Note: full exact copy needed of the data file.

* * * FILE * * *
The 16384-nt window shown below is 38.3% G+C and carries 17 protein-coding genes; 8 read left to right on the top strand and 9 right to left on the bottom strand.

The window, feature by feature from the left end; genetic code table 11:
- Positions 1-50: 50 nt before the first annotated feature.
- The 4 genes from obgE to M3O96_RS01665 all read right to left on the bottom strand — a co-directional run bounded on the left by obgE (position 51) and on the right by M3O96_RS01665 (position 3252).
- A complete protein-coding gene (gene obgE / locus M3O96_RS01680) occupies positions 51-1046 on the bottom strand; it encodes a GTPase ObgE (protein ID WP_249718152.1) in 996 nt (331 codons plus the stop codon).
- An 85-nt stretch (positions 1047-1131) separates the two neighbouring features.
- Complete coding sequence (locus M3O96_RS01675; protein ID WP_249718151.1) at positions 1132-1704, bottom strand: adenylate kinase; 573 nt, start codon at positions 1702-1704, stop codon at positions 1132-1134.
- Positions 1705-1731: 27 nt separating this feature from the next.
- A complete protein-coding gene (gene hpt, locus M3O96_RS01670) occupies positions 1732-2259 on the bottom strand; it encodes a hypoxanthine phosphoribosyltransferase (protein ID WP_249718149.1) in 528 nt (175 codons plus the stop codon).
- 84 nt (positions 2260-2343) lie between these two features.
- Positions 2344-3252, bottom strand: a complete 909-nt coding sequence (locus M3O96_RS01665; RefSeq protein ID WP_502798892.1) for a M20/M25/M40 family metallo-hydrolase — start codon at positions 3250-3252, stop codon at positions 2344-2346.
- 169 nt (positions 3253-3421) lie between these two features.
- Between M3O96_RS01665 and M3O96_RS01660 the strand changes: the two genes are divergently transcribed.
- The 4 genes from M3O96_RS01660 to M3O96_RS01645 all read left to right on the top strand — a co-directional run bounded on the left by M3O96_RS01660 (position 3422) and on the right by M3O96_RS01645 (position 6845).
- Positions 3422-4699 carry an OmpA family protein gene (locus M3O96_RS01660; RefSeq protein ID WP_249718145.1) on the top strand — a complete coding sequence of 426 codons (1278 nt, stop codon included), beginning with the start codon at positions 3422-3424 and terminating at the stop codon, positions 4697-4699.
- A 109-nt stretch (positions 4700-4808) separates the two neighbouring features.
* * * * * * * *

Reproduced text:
The 16384-nt window shown below is 38.3% G+C and carries 17 protein-coding genes; 8 read left to right on the top strand and 9 right to left on the bottom strand.

The window, feature by feature from the left end; genetic code table 11:
- Positions 1-50: 50 nt before the first annotated feature.
- The 4 genes from obgE to M3O96_RS01665 all read right to left on the bottom strand — a co-directional run bounded on the left by obgE (position 51) and on the right by M3O96_RS01665 (position 3252).
- A complete protein-coding gene (gene obgE / locus M3O96_RS01680) occupies positions 51-1046 on the bottom strand; it encodes a GTPase ObgE (protein ID WP_249718152.1) in 996 nt (331 codons plus the stop codon).
- An 85-nt stretch (positions 1047-1131) separates the two neighbouring features.
- Complete coding sequence (locus M3O96_RS01675; protein ID WP_249718151.1) at positions 1132-1704, bottom strand: adenylate kinase; 573 nt, start codon at positions 1702-1704, stop codon at positions 1132-1134.
- Positions 1705-1731: 27 nt separating this feature from the next.
- A complete protein-coding gene (gene hpt, locus M3O96_RS01670) occupies positions 1732-2259 on the bottom strand; it encodes a hypoxanthine phosphoribosyltransferase (protein ID WP_249718149.1) in 528 nt (175 codons plus the stop codon).
- 84 nt (positions 2260-2343) lie between these two features.
- Positions 2344-3252, bottom strand: a complete 909-nt coding sequence (locus M3O96_RS01665; RefSeq protein ID WP_502798892.1) for a M20/M25/M40 family metallo-hydrolase — start codon at positions 3250-3252, stop codon at positions 2344-2346.
- 169 nt (positions 3253-3421) lie between these two features.
- Between M3O96_RS01665 and M3O96_RS01660 the strand changes: the two genes are divergently transcribed.
- The 4 genes from M3O96_RS01660 to M3O96_RS01645 all read left to right on the top strand — a co-directional run bounded on the left by M3O96_RS01660 (position 3422) and on the right by M3O96_RS01645 (position 6845).
- Positions 3422-4699 carry an OmpA family protein gene (locus M3O96_RS01660; RefSeq protein ID WP_249718145.1) on the top strand — a complete coding sequence of 426 codons (1278 nt, stop codon included), beginning with the start codon at positions 3422-3424 and terminating at the stop codon, positions 4697-4699.
- A 109-nt stretch (positions 4700-4808) separates the two neighbouring features.